No doubt the solution isn't as simple as "let's give these guys another political party." It's not a strictly political siutation to begin with; we have the luxury here of having open discourse where, theoretically, the ideas we collectively like best find their way to the surface. And even if you don't go that far, if as I suggest there could somehow be another set of voices that speak for and to Arabian Muslims that say different things, regardless whether they have political power or not... well, you're not going to get there, either without other more fundamental reforms, as you suggest.

Something I didn't explore in my post which I should sometime is another parallel: The desire of the intellectual leaders of each institution to perpetuate misery on the part of its subjects to esnure its continued power. We haven't figured out a solution to that yet here beyond welfare reform.

Great posts, and thanks.

The above hissed in response by: Matt Barr [TypeKey Profile Page] at September 21, 2005 5:27 AM

The following hissed in response by: Matt Barr

Sorry, I didn't preview, so I didn't realize italics didn't show up in the above, esp. the first paragraph, which is a quote of yours. We newbies have a hard time.

The above hissed in response by: Matt Barr [TypeKey Profile Page] at September 21, 2005 5:29 AM

The following hissed in response by: Linh_My

To me, based on my experience as an advisor in Viet Nam, the issue is slightly different. A common joke of the era was, "We (the US) are loosing because we are trying to drag Viet Nam kicking and screaming into the 20th century. The Communist are winning because they are satisfied with dragging Viet Nam into the 19th century." The VC in Viet Nam that I've told the joke to seem to agree.

While Viet Nam is not a true parallel, many things about living in the 12th century are not only attractive, they are admirable as well. It is quite understandable that people, especially those in a position of privilege would attempt to violently protect their 12th century world. Unfortunately, the world has gotten too small for both the 12th and 21st century to both exist. One or the other will be destroyed.

I am going back to my house in Viet Nam in a couple of weeks. The loss of much of the old Viet Nam is sad. Still the post doi moui (1990) Viet Nam is a much nicer place than the old Viet Nam. We may have lost the war. The South, Viet Kieu (expats), and the US seem to be doing very well with the peace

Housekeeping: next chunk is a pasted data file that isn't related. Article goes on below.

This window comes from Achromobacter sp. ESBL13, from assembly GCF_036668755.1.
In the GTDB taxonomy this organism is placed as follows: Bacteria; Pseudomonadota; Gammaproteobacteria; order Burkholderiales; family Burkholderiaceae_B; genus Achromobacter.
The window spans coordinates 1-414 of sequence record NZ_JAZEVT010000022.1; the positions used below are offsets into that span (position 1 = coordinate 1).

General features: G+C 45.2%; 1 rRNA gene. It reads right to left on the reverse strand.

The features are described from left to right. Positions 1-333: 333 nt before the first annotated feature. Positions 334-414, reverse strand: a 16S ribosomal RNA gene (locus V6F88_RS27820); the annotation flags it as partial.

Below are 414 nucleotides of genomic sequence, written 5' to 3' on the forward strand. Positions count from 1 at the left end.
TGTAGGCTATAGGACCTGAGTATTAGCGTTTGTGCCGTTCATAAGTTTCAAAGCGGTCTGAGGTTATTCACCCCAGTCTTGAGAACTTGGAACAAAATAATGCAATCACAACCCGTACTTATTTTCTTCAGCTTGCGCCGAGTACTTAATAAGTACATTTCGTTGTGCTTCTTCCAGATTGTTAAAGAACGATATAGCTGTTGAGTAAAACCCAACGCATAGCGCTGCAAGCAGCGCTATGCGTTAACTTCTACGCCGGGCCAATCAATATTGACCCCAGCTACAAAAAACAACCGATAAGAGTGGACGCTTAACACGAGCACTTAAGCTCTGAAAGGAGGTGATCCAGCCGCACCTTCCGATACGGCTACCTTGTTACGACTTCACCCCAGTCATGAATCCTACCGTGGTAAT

The above hissed in response by: Linh_My [TypeKey Profile Page] at September 21, 2005 6:37 AM

The following hissed in response by: Mr. Davis

The expat Vietnamese lady who does my laundry is doing very well here indeed. I'm not sure she's too keen on the 10 years she spent in a re-education camp shortly after "the peace" began. Especially as it robbed her of most of her child-bearing years and most of the chances to marry.

We are doing well only by forgetting what really happened to those we betrayed. We need to keep that in mind when consigning the Iraqis to the 12th century.

The above hissed in response by: Mr. Davis [TypeKey Profile Page] at September 21, 2005 7:35 AM

The following hissed in response by: matoko kusanagi

but Matt, maybe democracy is part of the critical mass needed to make a tipping point. Islam is intrinsically better armored against reformation than the RCC, but the environment of the 21st century is more information rich than medieval europe. I think the invention of the printing press and private copies of the Bible were part of the "tipping mass" in reformation. The Qu'raan is interpreted by the "guild", just as the Bible used to be. The monolithic hold of a single book that can only be interpreted by a few is a large part of fundamentalism.
If some sort of democracy emerges in Iraq, that will contribute to the tipping mass.
People here in known blogspace were freaked out that Islamic law is still goining to be part of the new constitution in Iraq. What they don't see is that this is AMAZING progress. In places the constitution and sha'ria law contradict each other. Nothing has officially contradicted sha'ria in 700 years.

The above hissed in response by: matoko kusanagi [TypeKey Profile Page] at September 21, 2005 7:39 AM

The following hissed in response by: Linh_My

Mr Davis

My wife is Vietnamese. Many of our relatives and friends went through the re-education camps.

Reconstruction is still a very dirty word to Southerners in the US. The point is that like Reconstruction, Re-education is also in the past. Neither Re-education or Reconstruction will, nor should be, forgotten. But the past is past. As Reconstruction was followed by reconciliation, I hope that Re-education will also be followed by reconciliation in Viet Nam.

The above hissed in response by: Linh_My [TypeKey Profile Page] at September 21, 2005 7:48 AM